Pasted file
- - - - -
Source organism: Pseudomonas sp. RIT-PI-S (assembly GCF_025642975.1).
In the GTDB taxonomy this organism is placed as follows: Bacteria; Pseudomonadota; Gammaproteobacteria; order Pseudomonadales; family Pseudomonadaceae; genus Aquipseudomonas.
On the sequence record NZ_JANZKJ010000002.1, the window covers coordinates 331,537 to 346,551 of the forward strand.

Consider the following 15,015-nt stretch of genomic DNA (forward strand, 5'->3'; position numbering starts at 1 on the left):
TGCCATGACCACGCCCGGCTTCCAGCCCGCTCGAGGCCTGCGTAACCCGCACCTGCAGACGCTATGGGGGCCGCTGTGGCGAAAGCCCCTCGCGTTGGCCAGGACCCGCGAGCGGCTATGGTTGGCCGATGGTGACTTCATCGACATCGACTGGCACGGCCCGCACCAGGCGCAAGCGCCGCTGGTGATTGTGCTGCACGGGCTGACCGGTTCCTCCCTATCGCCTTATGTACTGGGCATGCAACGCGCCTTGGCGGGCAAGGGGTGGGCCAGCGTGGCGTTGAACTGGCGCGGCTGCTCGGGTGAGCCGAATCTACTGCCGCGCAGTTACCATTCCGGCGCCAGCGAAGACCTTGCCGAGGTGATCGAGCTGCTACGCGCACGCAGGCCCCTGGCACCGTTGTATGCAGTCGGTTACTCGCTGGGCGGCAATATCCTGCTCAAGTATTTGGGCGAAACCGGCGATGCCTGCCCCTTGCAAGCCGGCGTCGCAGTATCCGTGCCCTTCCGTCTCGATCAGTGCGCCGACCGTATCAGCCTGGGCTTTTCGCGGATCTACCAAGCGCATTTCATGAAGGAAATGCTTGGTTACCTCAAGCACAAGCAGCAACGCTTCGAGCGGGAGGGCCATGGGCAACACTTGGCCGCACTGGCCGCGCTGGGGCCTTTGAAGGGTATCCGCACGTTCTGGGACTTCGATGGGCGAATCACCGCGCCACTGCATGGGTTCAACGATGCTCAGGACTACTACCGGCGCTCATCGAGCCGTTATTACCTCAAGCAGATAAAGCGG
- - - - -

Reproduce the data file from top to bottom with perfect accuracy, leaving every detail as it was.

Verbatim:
Source organism: Pseudomonas sp. RIT-PI-S (assembly GCF_025642975.1).
In the GTDB taxonomy this organism is placed as follows: Bacteria; Pseudomonadota; Gammaproteobacteria; order Pseudomonadales; family Pseudomonadaceae; genus Aquipseudomonas.
On the sequence record NZ_JANZKJ010000002.1, the window covers coordinates 331,537 to 346,551 of the forward strand.

Consider the following 15,015-nt stretch of genomic DNA (forward strand, 5'->3'; position numbering starts at 1 on the left):
TGCCATGACCACGCCCGGCTTCCAGCCCGCTCGAGGCCTGCGTAACCCGCACCTGCAGACGCTATGGGGGCCGCTGTGGCGAAAGCCCCTCGCGTTGGCCAGGACCCGCGAGCGGCTATGGTTGGCCGATGGTGACTTCATCGACATCGACTGGCACGGCCCGCACCAGGCGCAAGCGCCGCTGGTGATTGTGCTGCACGGGCTGACCGGTTCCTCCCTATCGCCTTATGTACTGGGCATGCAACGCGCCTTGGCGGGCAAGGGGTGGGCCAGCGTGGCGTTGAACTGGCGCGGCTGCTCGGGTGAGCCGAATCTACTGCCGCGCAGTTACCATTCCGGCGCCAGCGAAGACCTTGCCGAGGTGATCGAGCTGCTACGCGCACGCAGGCCCCTGGCACCGTTGTATGCAGTCGGTTACTCGCTGGGCGGCAATATCCTGCTCAAGTATTTGGGCGAAACCGGCGATGCCTGCCCCTTGCAAGCCGGCGTCGCAGTATCCGTGCCCTTCCGTCTCGATCAGTGCGCCGACCGTATCAGCCTGGGCTTTTCGCGGATCTACCAAGCGCATTTCATGAAGGAAATGCTTGGTTACCTCAAGCACAAGCAGCAACGCTTCGAGCGGGAGGGCCATGGGCAACACTTGGCCGCACTGGCCGCGCTGGGGCCTTTGAAGGGTATCCGCACGTTCTGGGACTTCGATGGGCGAATCACCGCGCCACTGCATGGGTTCAACGATGCTCAGGACTACTACCGGCGCTCATCGAGCCGTTATTACCTCAAGCAGATAAAGCGG